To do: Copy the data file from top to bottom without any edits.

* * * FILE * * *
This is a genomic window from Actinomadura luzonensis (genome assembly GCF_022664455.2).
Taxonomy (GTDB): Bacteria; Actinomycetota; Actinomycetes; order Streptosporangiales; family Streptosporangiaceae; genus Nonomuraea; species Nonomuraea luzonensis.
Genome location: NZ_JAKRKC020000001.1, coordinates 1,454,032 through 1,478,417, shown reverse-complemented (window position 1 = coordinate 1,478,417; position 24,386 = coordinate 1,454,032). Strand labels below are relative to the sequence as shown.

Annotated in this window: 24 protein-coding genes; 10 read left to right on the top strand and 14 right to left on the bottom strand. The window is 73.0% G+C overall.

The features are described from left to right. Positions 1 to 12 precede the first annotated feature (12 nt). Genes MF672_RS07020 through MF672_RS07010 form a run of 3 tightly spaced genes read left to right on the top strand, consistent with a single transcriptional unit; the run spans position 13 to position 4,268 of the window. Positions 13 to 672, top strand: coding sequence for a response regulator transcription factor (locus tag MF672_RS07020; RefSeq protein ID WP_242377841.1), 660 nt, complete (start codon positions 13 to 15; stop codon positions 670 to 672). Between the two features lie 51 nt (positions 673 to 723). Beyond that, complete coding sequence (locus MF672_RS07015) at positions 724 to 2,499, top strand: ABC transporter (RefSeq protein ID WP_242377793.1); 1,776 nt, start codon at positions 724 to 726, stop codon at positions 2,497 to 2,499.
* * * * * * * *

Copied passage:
This is a genomic window from Actinomadura luzonensis (genome assembly GCF_022664455.2).
Taxonomy (GTDB): Bacteria; Actinomycetota; Actinomycetes; order Streptosporangiales; family Streptosporangiaceae; genus Nonomuraea; species Nonomuraea luzonensis.
Genome location: NZ_JAKRKC020000001.1, coordinates 1,454,032 through 1,478,417, shown reverse-complemented (window position 1 = coordinate 1,478,417; position 24,386 = coordinate 1,454,032). Strand labels below are relative to the sequence as shown.

Annotated in this window: 24 protein-coding genes; 10 read left to right on the top strand and 14 right to left on the bottom strand. The window is 73.0% G+C overall.

The features are described from left to right. Positions 1 to 12 precede the first annotated feature (12 nt). Genes MF672_RS07020 through MF672_RS07010 form a run of 3 tightly spaced genes read left to right on the top strand, consistent with a single transcriptional unit; the run spans position 13 to position 4,268 of the window. Positions 13 to 672, top strand: coding sequence for a response regulator transcription factor (locus tag MF672_RS07020; RefSeq protein ID WP_242377841.1), 660 nt, complete (start codon positions 13 to 15; stop codon positions 670 to 672). Between the two features lie 51 nt (positions 673 to 723). Beyond that, complete coding sequence (locus MF672_RS07015) at positions 724 to 2,499, top strand: ABC transporter (RefSeq protein ID WP_242377793.1); 1,776 nt, start codon at positions 724 to 726, stop codon at positions 2,497 to 2,499.